WikiLeaks has suffered a second denial-of-service (DoS) attack, say internet researchers.
The site remained online with some short interruptions, as did a secondary site, cablegate.wikileaks.org, where more than 250,000 US State Department internal messages have been published so far.
[The attackers] have upped their game," said Craig Labovitz, chief scientist at Arbor Networks, a supplier of anti-DoS technology.
"This looks like a different attack. It's a more complex attack, with multiple components, and it's a more significant attack," added Labovitz.
WikiLeaks echoed Labovitz's take on today's attack. According to the organisation's Twitter account, the attack quickly reached 10Gbps (gigabits-per-second), or two-and-a-half to five times larger than the previous attack.
Labovitz estimated the DoS, which was launched by a single hacker, at between 2Gbps and 4Gbps.
WikiLeaks has been under assault since shortly after it began publishing diplomatic cables from a trove of more than 250,000 messages. The group provided several newspapers with the complete cache, but is releasing the cables to the public in small dribbles on cablegate.wikileaks.org. In the UK, The Guardian has been working with WikiLeaks to pulish details of the cables.
Labovitz declined to go into specifics on the extent of the DoS, saying that he was still compiling data from Arbor's ATLAS (Active Threat Level Analysis System) network, which collects internet traffic data from approximately 120 carriers and providers worldwide.
Netcraft, however, spelled out its findings in detail.
According to Netcraft's traffic measurements, WikiLeaks and Cablegate were both hit hard today, with the latest failures of the sites occurring about 6am Eastern Time (11am in the UK).
Netcraft explained how WikiLeaks and Cablegate remained operational for the most part during the DoS attacks.
"The cablegate hostname is still configured to use three different IP addresses on a round-robin basis, essentially acting as a load balancer," said Netcraft's Paul Mutton in a post to the company's blog.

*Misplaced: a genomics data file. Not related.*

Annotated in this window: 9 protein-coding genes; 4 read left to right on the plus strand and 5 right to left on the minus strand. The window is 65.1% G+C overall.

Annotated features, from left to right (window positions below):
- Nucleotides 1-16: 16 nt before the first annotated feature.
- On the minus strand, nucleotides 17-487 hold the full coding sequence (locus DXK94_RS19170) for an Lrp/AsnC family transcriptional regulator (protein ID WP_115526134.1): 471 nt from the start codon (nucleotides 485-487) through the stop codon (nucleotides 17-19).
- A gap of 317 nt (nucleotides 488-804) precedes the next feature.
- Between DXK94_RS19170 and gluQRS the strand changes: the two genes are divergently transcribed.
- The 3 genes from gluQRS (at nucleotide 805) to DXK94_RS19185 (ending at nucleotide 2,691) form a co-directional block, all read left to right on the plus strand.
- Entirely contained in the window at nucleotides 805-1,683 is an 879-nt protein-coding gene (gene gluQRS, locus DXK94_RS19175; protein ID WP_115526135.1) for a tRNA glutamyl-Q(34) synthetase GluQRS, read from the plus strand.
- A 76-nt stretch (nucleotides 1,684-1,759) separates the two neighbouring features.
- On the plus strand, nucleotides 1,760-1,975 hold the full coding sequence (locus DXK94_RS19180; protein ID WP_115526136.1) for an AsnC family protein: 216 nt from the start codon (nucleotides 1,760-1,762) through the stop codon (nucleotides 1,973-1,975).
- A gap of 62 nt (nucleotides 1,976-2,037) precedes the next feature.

Labovitz had a different idea.
"They've been moving their hosting around," said Labovitz, referring to WikiLeaks. "They seem to have gone from using small providers to using larger providers, which have better capabilities to deal with these attacks."
Most large hosting companies use one or more technologies or techniques to fend off DoS attacks, Labovitz continued. "DoS is part and parcel of the internet today," he said. "There's nothing unique to WikiLeaks except the amount of publicity it's received. There are enterprises that [undergo] much larger DoS attacks on a regular basis."
Yesterday, WikiLeaks shifted its site to servers operated by Amazon.
Although a single hacker, who goes by the nickname of 'The Jester' - penned in leetspeak as 'th3j35t3r' - claimed responsibility for first attack, which one security expert said was not launched via a botnet, the second DoS looked more co-ordinated, said Labovitz. He wasn't able to tell, however, whether it originated from a single source or from a botnet.
"There's enough publicity surrounding WikiLeaks [and the leaked cables] that this will be an ongoing event for them," Labovitz said.